Amazon faces worker protests on Black Friday: #MakeAmazonPay spreads globally - Hindustan Times
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Amazon faces worker protests on Black Friday: #MakeAmazonPay spreads globally

Nov 25, 2023 01:28 AM IST

Global coalition of Amazon employees and activists protest on Black Friday, demanding workers' rights, tax adherence, and higher environmental standards.

On Black Friday, a coalition of Amazon warehouse employees and activists worldwide will unite in a day of protests, strikes, and actions known as #MakeAmazonPay. The demands are clear: respect workers' right to unionize, adhere to tax laws, and commit to higher environmental standards.

A demonstrator holds a placard during a protest outside the Amazon headquarters during Black Friday in London, Britain, November 24, 2023.(REUTERS)
A demonstrator holds a placard during a protest outside the Amazon headquarters during Black Friday in London, Britain, November 24, 2023.(REUTERS)

Protests will span Amazon's global supply chain, from Brazil to the United States, with actions in Germany, the United Kingdom, Spain, France, Belgium, Luxembourg, Italy, Poland, India, Bangladesh, the Philippines, and Australia. In Germany alone, 3,000 workers are expected to strike at six Amazon facilities, while in Bangladesh, garment workers who produce Amazon-sold clothes will voice their concerns.

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The #MakeAmazonPay statement, signed by 39 organizations and directed at Amazon, highlights the stark contrast between the company's success and its treatment of workers during the COVID-19 pandemic. It reads, "Amazon warehouse workers risked their lives as essential workers, and only briefly received an increase in pay."

The demands, supported by over 50 social justice organizations, include higher wages, reinstating fired workers who spoke up about safety concerns, allowing union access to Amazon worksites, achieving zero emissions by 2030, and ending the sale of surveillance-dependent devices like Amazon Ring. Amazon is also urged to pay taxes in full where economic activity occurs.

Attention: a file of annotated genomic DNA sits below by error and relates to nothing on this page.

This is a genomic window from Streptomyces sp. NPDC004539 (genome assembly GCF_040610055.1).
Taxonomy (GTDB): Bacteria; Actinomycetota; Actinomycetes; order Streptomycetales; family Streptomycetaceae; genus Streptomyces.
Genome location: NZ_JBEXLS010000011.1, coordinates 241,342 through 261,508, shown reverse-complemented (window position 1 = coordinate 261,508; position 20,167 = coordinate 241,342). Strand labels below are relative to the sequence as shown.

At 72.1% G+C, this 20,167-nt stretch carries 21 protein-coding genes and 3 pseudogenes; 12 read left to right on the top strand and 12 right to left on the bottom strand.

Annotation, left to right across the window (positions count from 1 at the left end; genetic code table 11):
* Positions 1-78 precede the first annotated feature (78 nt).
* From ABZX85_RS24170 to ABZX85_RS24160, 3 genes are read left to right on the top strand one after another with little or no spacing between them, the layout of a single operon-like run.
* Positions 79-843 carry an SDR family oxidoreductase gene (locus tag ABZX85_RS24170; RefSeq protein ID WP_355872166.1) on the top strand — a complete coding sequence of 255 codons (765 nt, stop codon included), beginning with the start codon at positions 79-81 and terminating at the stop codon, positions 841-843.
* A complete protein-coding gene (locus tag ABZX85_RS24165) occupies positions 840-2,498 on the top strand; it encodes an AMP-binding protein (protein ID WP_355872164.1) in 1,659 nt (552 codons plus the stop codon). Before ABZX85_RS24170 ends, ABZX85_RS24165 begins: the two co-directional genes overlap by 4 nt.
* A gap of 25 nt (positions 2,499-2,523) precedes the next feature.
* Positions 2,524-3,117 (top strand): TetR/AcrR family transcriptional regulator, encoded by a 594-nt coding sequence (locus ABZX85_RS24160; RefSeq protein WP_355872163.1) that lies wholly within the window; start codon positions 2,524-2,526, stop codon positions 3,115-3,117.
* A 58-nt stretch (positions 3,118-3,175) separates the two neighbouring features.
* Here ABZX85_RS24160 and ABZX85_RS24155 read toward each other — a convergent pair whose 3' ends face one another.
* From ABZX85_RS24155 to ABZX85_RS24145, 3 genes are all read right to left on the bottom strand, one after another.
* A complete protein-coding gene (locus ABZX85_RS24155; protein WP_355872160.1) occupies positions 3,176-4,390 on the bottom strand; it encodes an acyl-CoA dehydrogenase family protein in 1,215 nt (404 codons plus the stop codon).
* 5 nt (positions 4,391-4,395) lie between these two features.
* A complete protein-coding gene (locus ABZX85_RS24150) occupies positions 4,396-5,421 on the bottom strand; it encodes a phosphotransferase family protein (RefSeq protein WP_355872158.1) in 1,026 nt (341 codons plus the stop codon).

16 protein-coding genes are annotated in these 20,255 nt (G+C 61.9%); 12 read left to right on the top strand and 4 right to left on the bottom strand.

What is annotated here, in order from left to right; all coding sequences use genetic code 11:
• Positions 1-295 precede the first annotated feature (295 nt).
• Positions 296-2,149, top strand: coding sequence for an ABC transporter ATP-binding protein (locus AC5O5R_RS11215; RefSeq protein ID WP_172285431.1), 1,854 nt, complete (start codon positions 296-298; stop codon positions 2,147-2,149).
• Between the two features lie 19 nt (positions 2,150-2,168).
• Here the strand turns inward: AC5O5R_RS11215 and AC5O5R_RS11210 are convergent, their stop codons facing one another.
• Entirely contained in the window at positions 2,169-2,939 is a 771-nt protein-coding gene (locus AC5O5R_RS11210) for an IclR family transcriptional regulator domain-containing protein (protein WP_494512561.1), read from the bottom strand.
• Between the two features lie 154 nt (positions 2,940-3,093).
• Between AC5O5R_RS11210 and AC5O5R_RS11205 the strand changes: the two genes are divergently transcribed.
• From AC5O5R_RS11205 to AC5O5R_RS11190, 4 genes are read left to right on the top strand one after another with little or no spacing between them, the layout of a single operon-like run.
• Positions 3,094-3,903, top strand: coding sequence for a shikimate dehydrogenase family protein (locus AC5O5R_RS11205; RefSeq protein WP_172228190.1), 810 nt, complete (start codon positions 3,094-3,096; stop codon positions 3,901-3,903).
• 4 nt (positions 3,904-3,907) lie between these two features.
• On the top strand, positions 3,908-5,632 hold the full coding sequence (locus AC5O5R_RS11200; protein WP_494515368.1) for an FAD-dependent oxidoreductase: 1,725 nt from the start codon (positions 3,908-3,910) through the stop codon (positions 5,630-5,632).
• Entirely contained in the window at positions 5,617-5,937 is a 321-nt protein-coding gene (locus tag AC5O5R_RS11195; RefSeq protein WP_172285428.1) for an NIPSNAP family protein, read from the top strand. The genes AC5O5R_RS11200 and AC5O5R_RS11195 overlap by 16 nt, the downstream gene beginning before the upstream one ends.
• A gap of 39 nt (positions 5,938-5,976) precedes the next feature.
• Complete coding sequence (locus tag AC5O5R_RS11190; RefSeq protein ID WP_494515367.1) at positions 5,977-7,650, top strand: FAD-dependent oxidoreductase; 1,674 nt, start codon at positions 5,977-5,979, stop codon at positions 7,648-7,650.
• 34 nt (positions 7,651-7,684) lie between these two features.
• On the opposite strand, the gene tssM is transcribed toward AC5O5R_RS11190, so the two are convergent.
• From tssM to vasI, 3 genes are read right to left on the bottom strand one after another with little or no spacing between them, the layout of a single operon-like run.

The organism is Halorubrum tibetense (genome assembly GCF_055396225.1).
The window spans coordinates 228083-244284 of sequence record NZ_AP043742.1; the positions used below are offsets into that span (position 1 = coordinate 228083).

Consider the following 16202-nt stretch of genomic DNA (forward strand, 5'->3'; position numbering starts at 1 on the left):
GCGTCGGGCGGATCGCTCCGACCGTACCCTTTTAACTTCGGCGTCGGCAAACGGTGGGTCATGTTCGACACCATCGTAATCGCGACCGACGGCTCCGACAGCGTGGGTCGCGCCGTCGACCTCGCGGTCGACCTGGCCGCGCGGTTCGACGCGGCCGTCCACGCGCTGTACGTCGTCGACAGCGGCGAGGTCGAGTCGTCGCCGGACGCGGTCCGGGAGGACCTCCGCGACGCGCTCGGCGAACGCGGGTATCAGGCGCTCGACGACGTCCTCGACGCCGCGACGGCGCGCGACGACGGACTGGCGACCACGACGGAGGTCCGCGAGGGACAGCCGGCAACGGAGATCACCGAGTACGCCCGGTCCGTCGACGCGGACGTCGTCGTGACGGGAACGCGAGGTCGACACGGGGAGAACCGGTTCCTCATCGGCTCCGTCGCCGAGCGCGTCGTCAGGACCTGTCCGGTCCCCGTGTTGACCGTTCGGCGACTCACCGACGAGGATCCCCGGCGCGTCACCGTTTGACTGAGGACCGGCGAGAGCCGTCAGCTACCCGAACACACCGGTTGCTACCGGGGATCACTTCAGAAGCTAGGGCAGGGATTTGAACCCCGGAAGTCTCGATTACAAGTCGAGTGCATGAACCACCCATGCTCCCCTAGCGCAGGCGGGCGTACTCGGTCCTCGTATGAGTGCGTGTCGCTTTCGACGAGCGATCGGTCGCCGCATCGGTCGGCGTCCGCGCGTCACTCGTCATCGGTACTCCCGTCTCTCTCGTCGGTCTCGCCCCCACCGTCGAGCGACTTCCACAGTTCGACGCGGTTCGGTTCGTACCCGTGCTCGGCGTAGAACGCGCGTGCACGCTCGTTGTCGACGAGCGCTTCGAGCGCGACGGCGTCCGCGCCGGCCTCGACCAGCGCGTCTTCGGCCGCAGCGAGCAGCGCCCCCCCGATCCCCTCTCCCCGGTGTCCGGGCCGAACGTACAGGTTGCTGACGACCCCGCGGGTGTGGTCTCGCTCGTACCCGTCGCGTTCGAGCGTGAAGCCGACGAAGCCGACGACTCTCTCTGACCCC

While Amazon spokesperson Conor Sweeney defends the company's record, emphasizing safe working conditions, a $15 minimum wage, and climate change initiatives, critics argue that Amazon's success is at the expense of public institutions. Alex Cobham from the Tax Justice Network notes, "If we allow Amazon to keep all these excess profits, it will only strengthen its monopoly position."

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The protests follow a Motherboard report revealing Amazon's extensive surveillance of workers, unions, and environmental movements. The company closely monitors union activity, tracks environmentalist groups on social media, and reportedly hires the Pinkerton Detective Agency for surveillance.

#MakeAmazonPay is not just a call for change within Amazon but a broader plea for corporate responsibility, echoing concerns about labor rights, environmental impact, and fair taxation. As Black Friday kicks off Amazon's peak season, these coordinated global actions serve as a powerful reminder that workers and activists are demanding accountability and change.

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